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Plate Tectonics and the Ocean Floor. Continental Drift. Theory proposed by Alfred Wegener in 1912 Continents once formed a single landmass. Early Evidence. Age of Oceanic Crust. Courtesy of www.ngdc.noaa.gov. Paleomagnetism. Plate Tectonics – 1960’s. Explains HOW the plates moved.

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Plate Tectonics and the Ocean Floor

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Plate tectonics and the ocean floor

Plate Tectonics

and

the Ocean Floor


Continental drift

Continental Drift

  • Theory proposed by Alfred Wegener in 1912

  • Continents once formed a single landmass


Plate tectonics and the ocean floor

Early Evidence


Plate tectonics and the ocean floor

Age of Oceanic Crust

Courtesy of www.ngdc.noaa.gov


Paleomagnetism

Paleomagnetism


Plate tectonics 1960 s

Plate Tectonics – 1960’s

  • Explains HOW the plates moved


The crust

The Crust

  • Continental Crust

  • thick (10-70km)- buoyant (less dense than oceanic crust) - mostly old

Oceanic Crust

- thin (~7 km)- dense (sinks under continental crust)- young


Plate movement

Plate Movement

  • “Plates” of lithosphere are moved around by the underlying hot mantle convection cells


Plate tectonics and the ocean floor

Three types of plate boundary

  • Divergent

  • Convergent

  • Transform


Plate tectonics and the ocean floor

Divergent Boundaries

  • Spreading ridges

    • As plates move apart new material is erupted to fill the gap


Mid ocean ridge

Mid-Ocean Ridge

  • Underwater mountain ranges

  • Due to plates pulling away from each other

  • A Rift Valley forms in the middle where magma comes out

  • Have many fracture zones which break the ridge up


Plate tectonics and the ocean floor

  • Black smoker at a mid-ocean ridge hydrothermal vent in the Atlantic.


Close up at the mid ocean ridge

Close up at the mid-ocean ridge


Plate tectonics and the ocean floor

Iceland: An example of continental rifting

  • Iceland has a divergent plate boundary running through its middle


Plate tectonics and the ocean floor

Convergent Boundaries

  • There are three styles of convergent plate boundaries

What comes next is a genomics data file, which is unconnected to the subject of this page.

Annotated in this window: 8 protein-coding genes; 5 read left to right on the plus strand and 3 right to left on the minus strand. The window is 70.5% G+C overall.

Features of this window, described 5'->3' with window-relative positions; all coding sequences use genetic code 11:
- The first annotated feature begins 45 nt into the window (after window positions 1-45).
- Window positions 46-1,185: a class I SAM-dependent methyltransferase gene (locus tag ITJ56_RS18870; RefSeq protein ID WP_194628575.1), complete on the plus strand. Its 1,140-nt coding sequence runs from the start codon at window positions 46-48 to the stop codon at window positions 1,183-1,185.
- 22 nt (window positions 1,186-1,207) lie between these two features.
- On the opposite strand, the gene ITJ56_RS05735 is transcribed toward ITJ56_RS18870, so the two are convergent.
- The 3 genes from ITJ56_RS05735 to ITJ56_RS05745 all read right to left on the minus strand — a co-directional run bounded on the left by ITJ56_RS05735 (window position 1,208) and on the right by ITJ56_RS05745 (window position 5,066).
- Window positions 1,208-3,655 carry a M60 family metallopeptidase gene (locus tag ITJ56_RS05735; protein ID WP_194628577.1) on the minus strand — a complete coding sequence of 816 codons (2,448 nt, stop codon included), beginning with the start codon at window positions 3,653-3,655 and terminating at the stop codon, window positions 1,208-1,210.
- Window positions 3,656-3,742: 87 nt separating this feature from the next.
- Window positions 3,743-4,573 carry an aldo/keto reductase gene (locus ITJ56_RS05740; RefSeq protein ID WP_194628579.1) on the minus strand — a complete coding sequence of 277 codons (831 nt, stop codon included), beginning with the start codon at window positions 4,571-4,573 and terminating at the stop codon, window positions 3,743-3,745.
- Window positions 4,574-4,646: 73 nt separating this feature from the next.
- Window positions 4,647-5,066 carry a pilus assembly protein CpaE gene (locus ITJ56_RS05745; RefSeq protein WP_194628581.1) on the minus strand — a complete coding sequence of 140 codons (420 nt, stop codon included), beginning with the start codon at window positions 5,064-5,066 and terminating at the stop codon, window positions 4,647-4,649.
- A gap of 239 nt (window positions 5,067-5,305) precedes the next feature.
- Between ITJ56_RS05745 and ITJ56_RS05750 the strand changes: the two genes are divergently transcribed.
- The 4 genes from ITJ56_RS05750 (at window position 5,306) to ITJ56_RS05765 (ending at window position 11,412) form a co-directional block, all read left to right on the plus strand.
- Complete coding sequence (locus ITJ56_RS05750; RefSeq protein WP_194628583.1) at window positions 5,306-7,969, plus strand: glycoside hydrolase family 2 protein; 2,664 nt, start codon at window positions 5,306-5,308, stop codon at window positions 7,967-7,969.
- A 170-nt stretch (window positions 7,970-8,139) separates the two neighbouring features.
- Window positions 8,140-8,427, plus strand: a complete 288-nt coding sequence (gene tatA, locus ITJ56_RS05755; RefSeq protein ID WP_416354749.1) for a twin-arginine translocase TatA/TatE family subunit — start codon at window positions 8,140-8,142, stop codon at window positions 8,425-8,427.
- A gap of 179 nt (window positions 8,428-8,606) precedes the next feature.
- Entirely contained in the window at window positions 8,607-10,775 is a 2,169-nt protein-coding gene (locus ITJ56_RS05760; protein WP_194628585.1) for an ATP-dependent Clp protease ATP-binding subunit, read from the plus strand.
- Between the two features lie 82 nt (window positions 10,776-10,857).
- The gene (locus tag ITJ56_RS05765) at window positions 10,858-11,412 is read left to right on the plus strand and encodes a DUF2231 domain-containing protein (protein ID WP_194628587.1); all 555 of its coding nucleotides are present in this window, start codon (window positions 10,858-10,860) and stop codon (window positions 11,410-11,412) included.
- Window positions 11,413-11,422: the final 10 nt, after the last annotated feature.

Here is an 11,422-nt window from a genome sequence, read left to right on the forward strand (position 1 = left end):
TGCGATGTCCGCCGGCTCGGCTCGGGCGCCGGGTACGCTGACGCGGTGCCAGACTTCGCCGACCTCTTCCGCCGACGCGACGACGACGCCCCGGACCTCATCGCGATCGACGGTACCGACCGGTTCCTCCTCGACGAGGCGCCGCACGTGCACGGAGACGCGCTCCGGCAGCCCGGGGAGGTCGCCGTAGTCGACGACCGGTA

• Continent-continent collision

    • Continent-oceanic crust collision

    • Ocean-ocean collision


Plate tectonics and the ocean floor

Continent-Continent Collision

  • Forms mountains,e.g. European Alps, Himalayas


Plate tectonics and the ocean floor

Himalayas


Plate tectonics and the ocean floor

Continent-Oceanic Crust Collision

  • Called SUBDUCTION

TRENCH


Plate tectonics and the ocean floor

Subduction

  • Oceanic lithosphere subducts underneath the continental lithosphere

  • Oceanic lithosphere heats and dehydrates as it subsides

  • The melt rises forming volcanism

  • E.g. The Andes


Trenches

Trenches

  • Due to one plate subducting (going below) another plate

  • Earthquakes

  • Many volcanoes and volcanic island arcs form here


Plate tectonics and the ocean floor

Ocean-Ocean Plate Collision

  • When two oceanic plates collide, one runs over the other which causes it to sink into the mantle forming a subduction zone.

  • The subducting plate is bent downward to form a very deep depression in the ocean floor called a trench.

  • The worlds deepest parts of the ocean are found along trenches.

    • E.g. The Mariana Trench is 11 km deep!


Plate tectonics and the ocean floor

Transform Boundaries

  • Where plates slide past each other

Above: View of the San Andreas transform fault


Plate tectonics and the ocean floor

Pacific Ring of Fire

Volcanism is mostly focused at plate margins


Other ocean features

Other Ocean Features


Continental shelf

Continental Shelf

  • Part of a continent covered by water

  • Gentle slope

  • Average depth is 60 m

  • Amount exposed changes with sea level


Continental slope

Continental Slope

  • Steep

  • May be cut by submarine canyons

  • Sediment piles up at the bottom and forms continental rise


Abyssal plains

Abyssal Plains

  • Flattest area on earth

  • Cover ½ of deep ocean

  • Covered with fine sediment


Seamounts

Seamounts

  • Submerged volcanic mountains

  • Called oceanic island if they rise above water


Guyot

Guyot

  • Seamounts that have been eroded and are now flat on top


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